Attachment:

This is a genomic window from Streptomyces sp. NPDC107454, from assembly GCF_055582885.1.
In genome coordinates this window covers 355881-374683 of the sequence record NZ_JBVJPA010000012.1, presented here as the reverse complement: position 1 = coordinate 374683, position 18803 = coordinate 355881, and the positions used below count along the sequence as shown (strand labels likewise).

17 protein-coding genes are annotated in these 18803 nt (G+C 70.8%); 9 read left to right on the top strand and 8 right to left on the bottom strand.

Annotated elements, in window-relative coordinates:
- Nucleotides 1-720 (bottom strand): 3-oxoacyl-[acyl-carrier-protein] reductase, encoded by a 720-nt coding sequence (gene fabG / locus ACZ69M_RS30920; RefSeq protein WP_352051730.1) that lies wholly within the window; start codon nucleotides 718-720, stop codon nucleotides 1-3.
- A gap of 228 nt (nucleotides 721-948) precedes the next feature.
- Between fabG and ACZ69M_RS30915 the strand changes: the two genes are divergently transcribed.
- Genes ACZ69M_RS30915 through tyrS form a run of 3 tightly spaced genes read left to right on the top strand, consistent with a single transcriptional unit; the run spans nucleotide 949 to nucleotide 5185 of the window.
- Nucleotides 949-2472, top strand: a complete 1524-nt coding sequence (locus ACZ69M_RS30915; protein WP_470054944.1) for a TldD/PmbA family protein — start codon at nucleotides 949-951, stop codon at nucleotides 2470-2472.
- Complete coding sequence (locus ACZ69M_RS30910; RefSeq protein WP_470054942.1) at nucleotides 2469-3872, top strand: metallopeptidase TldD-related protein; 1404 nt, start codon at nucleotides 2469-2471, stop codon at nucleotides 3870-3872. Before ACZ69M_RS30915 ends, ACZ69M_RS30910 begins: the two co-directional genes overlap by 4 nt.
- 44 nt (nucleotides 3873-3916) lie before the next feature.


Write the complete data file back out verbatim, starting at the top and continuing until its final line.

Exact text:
This is a genomic window from Streptomyces sp. NPDC107454, from assembly GCF_055582885.1.
In genome coordinates this window covers 355881-374683 of the sequence record NZ_JBVJPA010000012.1, presented here as the reverse complement: position 1 = coordinate 374683, position 18803 = coordinate 355881, and the positions used below count along the sequence as shown (strand labels likewise).

17 protein-coding genes are annotated in these 18803 nt (G+C 70.8%); 9 read left to right on the top strand and 8 right to left on the bottom strand.

Annotated elements, in window-relative coordinates:
- Nucleotides 1-720 (bottom strand): 3-oxoacyl-[acyl-carrier-protein] reductase, encoded by a 720-nt coding sequence (gene fabG / locus ACZ69M_RS30920; RefSeq protein WP_352051730.1) that lies wholly within the window; start codon nucleotides 718-720, stop codon nucleotides 1-3.
- A gap of 228 nt (nucleotides 721-948) precedes the next feature.
- Between fabG and ACZ69M_RS30915 the strand changes: the two genes are divergently transcribed.
- Genes ACZ69M_RS30915 through tyrS form a run of 3 tightly spaced genes read left to right on the top strand, consistent with a single transcriptional unit; the run spans nucleotide 949 to nucleotide 5185 of the window.
- Nucleotides 949-2472, top strand: a complete 1524-nt coding sequence (locus ACZ69M_RS30915; protein WP_470054944.1) for a TldD/PmbA family protein — start codon at nucleotides 949-951, stop codon at nucleotides 2470-2472.
- Complete coding sequence (locus ACZ69M_RS30910; RefSeq protein WP_470054942.1) at nucleotides 2469-3872, top strand: metallopeptidase TldD-related protein; 1404 nt, start codon at nucleotides 2469-2471, stop codon at nucleotides 3870-3872. Before ACZ69M_RS30915 ends, ACZ69M_RS30910 begins: the two co-directional genes overlap by 4 nt.
- 44 nt (nucleotides 3873-3916) lie before the next feature.